By Melissa Cronin
The snow fell at a slant, the brisk wind chafing my face, as my father held my arm, and guided me to the car. My head felt empty, hollow, like a scooped-out pumpkin. “I’m sorry,” Dad. “I didn’t mean to …”
“We just need to get you to the hospital,” he said.
In the emergency room, yellow lights flickered, and urgent voices blared from overhead intercoms: “Code Blue, room twenty-three. Anesthesia to room fifteen.” My fingers and toes were numb and my skin was pale like wax from lack of nutrition. Lying on a hard stretcher, wearing a hospital gown as thin as parchment, I thought I might die, and that it was too late for the doctors to help me.
It was January 1985, the year I turned eighteen, when mini-skirts were the hottest trend, and Tab was the soda of choice for young girls with the goal of weighing eighty pounds. I wanted to erase the previous few months, when I ate only the minimum amount of calories per day to keep my heart beating: an apple and yogurt, a pita pocket and half a cup of non-fat cottage cheese. Now, I could barely get out of bed or walk to the bathroom without someone holding me up. My father was frightened. So was I.
What had I done to my body? I had washed down my denial of my illness with diet soda, not only Tab, but Fresca, too. But artificial sweeteners were not enough to rub away from my memory the words my doctor had spoken six months earlier when he sat opposite me at his cherry lacquered desk, his black pupils fixed on me: “You have what’s called Anorexia Nervosa.” I had heard of Anorexia – another girl, a gymnast who I went to high school with, walked through the hallways in baggy jeans and an oversized sweatshirt, rumors of Anorexia turning heads as she passed. At the time, I had wondered why she didn’t wear clothes that fit her. I looked away from my doctor’s unflinching stare and gazed at a watercolor painting on the wall of a hillside carpeted in storybook green, and sunflowers reaching toward an orange sun. I wanted to hide in that painting, behind a sunflower.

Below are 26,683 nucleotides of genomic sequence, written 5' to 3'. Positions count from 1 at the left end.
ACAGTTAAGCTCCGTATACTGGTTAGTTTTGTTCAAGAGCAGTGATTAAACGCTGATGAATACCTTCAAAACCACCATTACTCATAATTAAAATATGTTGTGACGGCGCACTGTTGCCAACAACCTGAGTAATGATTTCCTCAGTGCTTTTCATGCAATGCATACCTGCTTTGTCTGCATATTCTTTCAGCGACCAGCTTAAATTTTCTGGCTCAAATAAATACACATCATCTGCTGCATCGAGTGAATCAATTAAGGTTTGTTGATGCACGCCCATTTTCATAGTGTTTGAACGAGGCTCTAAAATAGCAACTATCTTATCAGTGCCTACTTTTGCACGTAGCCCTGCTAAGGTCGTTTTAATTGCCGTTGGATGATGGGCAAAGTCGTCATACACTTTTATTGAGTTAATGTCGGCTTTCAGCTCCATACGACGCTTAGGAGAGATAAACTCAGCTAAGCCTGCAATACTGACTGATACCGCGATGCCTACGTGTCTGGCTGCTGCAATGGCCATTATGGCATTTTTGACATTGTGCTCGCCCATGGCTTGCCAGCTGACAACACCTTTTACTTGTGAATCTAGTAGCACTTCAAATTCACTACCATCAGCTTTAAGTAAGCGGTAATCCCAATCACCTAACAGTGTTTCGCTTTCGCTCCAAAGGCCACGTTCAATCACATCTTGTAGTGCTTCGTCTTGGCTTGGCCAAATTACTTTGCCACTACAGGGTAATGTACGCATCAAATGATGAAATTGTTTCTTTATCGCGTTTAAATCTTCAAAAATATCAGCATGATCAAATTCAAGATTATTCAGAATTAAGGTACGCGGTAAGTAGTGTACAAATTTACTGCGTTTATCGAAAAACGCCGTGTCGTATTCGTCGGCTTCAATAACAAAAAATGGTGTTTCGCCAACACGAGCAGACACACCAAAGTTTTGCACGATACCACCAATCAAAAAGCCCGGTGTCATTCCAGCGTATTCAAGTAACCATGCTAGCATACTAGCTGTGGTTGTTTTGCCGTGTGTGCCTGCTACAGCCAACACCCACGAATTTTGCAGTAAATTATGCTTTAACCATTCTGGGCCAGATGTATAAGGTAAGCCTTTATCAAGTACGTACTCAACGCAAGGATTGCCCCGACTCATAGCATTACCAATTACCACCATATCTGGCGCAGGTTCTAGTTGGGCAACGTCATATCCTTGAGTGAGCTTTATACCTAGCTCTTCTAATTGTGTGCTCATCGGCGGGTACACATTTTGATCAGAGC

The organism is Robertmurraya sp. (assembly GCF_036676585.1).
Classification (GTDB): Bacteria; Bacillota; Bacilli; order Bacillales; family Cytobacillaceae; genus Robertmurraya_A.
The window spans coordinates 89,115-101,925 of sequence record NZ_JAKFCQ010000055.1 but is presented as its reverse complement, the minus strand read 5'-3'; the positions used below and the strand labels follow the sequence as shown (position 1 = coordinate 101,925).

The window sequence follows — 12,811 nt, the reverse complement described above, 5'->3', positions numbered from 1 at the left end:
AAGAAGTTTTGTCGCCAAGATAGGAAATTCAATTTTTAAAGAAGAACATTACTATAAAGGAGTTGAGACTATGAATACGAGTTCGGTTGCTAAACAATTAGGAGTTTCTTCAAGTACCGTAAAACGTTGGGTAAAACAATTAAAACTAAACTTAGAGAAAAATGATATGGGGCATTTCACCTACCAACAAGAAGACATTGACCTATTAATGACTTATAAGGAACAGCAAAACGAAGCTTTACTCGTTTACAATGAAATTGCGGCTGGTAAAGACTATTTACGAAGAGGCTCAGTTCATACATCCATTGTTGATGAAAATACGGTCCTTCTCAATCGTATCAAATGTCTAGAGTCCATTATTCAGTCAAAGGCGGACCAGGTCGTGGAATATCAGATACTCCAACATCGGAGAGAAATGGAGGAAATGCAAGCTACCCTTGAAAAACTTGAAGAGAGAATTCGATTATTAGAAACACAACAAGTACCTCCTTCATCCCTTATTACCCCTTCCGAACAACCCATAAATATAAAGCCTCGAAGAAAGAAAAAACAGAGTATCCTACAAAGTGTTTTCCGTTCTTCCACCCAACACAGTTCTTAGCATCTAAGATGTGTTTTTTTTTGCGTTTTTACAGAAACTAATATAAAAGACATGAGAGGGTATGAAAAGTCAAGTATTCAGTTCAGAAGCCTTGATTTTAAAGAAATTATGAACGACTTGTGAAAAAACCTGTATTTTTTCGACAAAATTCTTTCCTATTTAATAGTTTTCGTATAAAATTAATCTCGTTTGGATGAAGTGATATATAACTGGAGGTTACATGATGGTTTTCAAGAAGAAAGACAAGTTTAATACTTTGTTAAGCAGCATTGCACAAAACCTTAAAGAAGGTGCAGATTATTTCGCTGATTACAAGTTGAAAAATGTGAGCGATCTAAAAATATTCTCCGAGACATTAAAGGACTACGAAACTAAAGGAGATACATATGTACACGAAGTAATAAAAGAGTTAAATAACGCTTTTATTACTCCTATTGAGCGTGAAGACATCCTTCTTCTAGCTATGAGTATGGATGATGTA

In the emergency room, I lay on the stretcher, shivering, waiting for the doctor to see me. My pulse thumped in my temples and my breath quickened as I wondered what my father was thinking while he sat in the waiting room: he’s pacing the linoleum, mumbling, ‘I need to get back to the office. Why can’t she just eat? What’s the big deal?’ I wanted to leap off the stretcher, run back home, crawl beneath the blankets, and pretend I had never inconvenienced my father.
After a nurse stuck a needle in my arm, three times, to take my blood, and another nurse stuck me three more times to get an IV into my shrunken veins, I was told I would be admitted to the hospital. The nurses weighed me every day, facing me backwards, so I wouldn’t see the numbers on the scale. They told me if I didn’t eat everything on my plate – the fistful of scrambled eggs, the one slice of toast, and the banana – they’d insert a feeding tube into my nose, down into my stomach, and fill me with Ensure. If my blood pressure was too low, they did not allow me to get out of bed. I had to pee into a bedpan.
I don’t remember if my father visited me, the entire ten days I was hospitalized.
The nurses empathetically listened to me tell them I could not eat any more after a mouthful of rice or a bites of chicken. After three months of eating only three to four hundred calories a day, I quickly became full. But I believed they could not possibly understand my fear of gaining weight. What if I gained fifty, one hundred pounds?
After I returned home, I felt misunderstood when my father raised his fist at me at the dinner table, yelling, “Don’t eat! I don’t care anymore!”